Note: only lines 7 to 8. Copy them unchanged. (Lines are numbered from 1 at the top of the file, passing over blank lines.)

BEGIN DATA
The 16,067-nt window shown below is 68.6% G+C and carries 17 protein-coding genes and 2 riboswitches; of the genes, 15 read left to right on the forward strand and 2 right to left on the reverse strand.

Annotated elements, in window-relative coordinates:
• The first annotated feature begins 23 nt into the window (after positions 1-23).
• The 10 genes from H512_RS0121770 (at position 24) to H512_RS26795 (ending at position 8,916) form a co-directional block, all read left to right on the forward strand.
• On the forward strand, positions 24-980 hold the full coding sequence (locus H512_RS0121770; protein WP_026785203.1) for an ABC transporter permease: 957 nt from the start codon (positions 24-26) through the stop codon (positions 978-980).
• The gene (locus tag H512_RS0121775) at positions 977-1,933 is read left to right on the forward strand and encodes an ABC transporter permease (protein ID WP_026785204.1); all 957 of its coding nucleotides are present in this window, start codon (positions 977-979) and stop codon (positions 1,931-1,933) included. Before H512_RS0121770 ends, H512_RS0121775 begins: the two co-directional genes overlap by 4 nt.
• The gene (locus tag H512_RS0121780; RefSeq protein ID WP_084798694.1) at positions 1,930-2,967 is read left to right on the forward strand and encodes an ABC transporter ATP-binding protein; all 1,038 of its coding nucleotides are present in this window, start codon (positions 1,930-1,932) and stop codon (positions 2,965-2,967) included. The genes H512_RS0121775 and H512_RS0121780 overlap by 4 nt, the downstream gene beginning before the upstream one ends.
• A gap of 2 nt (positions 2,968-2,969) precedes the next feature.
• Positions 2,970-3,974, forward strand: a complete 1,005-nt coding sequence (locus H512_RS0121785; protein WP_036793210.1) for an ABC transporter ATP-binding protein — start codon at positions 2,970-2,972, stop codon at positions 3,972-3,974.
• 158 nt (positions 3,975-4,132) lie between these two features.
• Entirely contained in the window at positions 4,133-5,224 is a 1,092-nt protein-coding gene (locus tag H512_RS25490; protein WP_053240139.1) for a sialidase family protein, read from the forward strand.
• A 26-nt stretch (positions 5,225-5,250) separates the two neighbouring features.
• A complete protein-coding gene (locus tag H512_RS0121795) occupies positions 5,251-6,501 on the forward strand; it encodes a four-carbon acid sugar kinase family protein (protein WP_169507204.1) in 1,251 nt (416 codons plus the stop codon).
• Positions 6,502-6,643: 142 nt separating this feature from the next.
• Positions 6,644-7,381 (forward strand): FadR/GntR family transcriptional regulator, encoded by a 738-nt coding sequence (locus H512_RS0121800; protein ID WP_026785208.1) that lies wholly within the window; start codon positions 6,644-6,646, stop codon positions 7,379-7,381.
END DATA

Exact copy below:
• The gene (locus tag H512_RS0121780; RefSeq protein ID WP_084798694.1) at positions 1,930-2,967 is read left to right on the forward strand and encodes an ABC transporter ATP-binding protein; all 1,038 of its coding nucleotides are present in this window, start codon (positions 1,930-1,932) and stop codon (positions 2,965-2,967) included. The genes H512_RS0121775 and H512_RS0121780 overlap by 4 nt, the downstream gene beginning before the upstream one ends.
• A gap of 2 nt (positions 2,968-2,969) precedes the next feature.